Ultimately, the poll failed to win the new income tax bracket, which now tops out at $40,000. But on most other matters, DCFPI and the other advocate groups were victorious: The council agreed to get rid of a tax exemption on out-of-state municipal bonds, force corporations to file income taxes in D.C. rather than shifting them out of state, and restore tens of millions in cuts to social services.
What really helps them make their case, though, is the lack of any similar group on the other side of the debate. Though research suggests that rich people won’t leave the District if their taxes go up, Evans worries that high taxes might keep individuals and businesses away in the future—but only has anecdotal evidence to support it. The Chamber of Commerce, for example, didn’t do much more than offer hearing testimony.
“They are knocking the socks off the Chamber right now,” said one council staffer who’s less sympathetic to DCFPI’s message. “The Chamber is supposed to be the one with money. They could pay for a poll. They could go out and ask, do you want higher taxes or more Lincoln Navigators…but it just never occurred to them. ”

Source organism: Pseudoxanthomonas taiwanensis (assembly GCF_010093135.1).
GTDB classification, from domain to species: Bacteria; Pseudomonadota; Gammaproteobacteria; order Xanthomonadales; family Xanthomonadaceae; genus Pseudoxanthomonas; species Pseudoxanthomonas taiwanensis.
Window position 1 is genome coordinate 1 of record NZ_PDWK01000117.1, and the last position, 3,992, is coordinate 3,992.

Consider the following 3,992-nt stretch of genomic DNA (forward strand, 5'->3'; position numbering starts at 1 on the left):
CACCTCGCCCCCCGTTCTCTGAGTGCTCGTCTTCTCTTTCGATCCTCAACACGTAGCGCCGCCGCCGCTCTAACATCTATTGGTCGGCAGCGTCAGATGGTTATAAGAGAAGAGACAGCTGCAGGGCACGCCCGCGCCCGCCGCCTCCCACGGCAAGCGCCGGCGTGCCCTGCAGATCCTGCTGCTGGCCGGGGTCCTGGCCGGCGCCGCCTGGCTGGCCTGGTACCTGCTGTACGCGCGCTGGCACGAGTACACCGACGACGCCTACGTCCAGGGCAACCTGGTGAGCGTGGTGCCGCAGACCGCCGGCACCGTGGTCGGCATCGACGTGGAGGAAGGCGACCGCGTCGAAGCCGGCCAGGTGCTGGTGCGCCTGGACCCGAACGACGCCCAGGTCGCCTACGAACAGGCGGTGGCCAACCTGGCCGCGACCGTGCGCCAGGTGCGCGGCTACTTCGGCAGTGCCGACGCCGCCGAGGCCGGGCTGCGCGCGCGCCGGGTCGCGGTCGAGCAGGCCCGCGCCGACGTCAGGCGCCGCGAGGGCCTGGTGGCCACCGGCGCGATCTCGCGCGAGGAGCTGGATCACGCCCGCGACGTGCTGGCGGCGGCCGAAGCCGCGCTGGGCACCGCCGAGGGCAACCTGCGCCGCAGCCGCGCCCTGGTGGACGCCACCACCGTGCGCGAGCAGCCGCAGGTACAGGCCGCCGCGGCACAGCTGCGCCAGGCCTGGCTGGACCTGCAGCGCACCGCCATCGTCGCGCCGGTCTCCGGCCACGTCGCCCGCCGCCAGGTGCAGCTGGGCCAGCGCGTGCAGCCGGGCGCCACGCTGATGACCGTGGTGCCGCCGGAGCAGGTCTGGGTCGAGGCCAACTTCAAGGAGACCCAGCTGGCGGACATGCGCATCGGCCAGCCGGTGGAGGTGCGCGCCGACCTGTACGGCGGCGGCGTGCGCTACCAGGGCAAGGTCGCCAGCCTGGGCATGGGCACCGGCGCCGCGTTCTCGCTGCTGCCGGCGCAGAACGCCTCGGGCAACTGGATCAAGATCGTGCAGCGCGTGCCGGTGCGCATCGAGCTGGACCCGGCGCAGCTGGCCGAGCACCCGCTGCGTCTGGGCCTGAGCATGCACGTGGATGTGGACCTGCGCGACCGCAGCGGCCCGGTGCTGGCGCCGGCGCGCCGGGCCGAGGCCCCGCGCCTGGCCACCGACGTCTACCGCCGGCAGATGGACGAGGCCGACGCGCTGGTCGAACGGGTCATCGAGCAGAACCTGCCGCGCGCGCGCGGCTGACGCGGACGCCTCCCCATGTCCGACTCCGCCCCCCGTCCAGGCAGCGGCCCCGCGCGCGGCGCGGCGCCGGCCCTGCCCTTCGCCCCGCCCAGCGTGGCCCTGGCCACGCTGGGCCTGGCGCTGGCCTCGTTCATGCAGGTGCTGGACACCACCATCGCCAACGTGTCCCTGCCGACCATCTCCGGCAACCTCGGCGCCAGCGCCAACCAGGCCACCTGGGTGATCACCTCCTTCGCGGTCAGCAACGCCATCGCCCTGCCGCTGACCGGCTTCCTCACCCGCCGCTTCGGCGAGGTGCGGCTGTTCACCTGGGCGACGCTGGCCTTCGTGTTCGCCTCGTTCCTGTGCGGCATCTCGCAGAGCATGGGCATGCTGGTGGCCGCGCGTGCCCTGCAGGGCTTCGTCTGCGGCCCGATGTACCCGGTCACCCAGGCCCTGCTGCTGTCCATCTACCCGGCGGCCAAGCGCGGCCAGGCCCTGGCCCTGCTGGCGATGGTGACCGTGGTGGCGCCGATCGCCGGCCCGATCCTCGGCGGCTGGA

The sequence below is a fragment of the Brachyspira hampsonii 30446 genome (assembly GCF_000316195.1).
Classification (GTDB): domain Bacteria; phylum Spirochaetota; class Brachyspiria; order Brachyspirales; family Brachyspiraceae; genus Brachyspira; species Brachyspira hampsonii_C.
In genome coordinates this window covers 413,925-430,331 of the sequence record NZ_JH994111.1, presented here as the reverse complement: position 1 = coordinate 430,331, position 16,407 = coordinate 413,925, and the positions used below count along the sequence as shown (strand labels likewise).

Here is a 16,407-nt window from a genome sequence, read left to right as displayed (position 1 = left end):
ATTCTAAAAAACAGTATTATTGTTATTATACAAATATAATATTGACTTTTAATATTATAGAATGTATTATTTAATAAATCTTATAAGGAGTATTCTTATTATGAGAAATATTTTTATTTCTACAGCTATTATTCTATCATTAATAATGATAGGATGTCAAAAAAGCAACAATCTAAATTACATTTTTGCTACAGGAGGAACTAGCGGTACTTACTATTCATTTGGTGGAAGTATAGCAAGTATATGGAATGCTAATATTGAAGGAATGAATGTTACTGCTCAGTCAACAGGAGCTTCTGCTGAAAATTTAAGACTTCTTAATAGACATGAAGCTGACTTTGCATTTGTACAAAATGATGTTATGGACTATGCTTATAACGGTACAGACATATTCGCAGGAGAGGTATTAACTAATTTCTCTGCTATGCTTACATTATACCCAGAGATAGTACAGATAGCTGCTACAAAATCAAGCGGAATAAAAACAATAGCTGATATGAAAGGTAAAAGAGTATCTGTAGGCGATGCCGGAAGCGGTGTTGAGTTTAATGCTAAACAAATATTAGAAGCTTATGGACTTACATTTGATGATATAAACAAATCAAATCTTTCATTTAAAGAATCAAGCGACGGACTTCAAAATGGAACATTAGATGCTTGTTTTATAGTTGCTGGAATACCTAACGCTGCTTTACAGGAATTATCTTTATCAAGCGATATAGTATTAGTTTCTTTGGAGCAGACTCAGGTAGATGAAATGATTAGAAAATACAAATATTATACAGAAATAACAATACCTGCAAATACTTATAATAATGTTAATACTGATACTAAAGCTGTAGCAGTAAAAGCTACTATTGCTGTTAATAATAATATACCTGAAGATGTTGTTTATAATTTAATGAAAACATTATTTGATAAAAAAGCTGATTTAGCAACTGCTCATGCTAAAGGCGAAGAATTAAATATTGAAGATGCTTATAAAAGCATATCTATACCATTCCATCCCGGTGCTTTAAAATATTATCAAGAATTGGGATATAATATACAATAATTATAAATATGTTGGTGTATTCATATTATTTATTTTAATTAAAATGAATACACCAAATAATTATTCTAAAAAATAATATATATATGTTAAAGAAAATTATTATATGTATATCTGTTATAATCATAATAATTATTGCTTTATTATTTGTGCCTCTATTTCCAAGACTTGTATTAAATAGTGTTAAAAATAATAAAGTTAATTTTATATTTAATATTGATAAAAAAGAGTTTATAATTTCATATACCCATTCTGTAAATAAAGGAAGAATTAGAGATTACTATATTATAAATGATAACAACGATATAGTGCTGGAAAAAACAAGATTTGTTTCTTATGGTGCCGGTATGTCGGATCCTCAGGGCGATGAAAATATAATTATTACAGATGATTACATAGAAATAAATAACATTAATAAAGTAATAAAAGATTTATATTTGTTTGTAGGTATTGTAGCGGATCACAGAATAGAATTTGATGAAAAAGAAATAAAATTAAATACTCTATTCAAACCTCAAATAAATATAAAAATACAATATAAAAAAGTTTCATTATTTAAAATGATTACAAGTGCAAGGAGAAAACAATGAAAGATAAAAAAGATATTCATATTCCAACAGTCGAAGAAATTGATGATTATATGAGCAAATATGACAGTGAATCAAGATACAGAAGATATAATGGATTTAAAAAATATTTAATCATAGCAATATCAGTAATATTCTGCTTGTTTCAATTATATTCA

For his part, Evans feels like he’s in a lonely fight.
“The business community’s woeful!” he yelped. “They’re not even on the table! They don’t even register! Board of Trade, Chamber, Federal City Council, I mean, they’re just nowhere to be heard. So they have not been a good counterbalance the DCFPI. We don’t hear from the business community, all we hear from Ed is raise taxes. So there really is no outside group that can do a thorough analysis of the budget and come to us with good ideas.”
What Evans means by “good ideas,” of course, are proposals that would reduce spending, which isn’t DCFPI’s mission, and which most politicians have failed to offer (one councilmember’s “waste” is another’s essential service). Lacking a critical mass of fiscal conservatives who actually care about local government, the District hasn’t yet birthed a DCFPI of the right. It’s a side that could use more intelligent defense.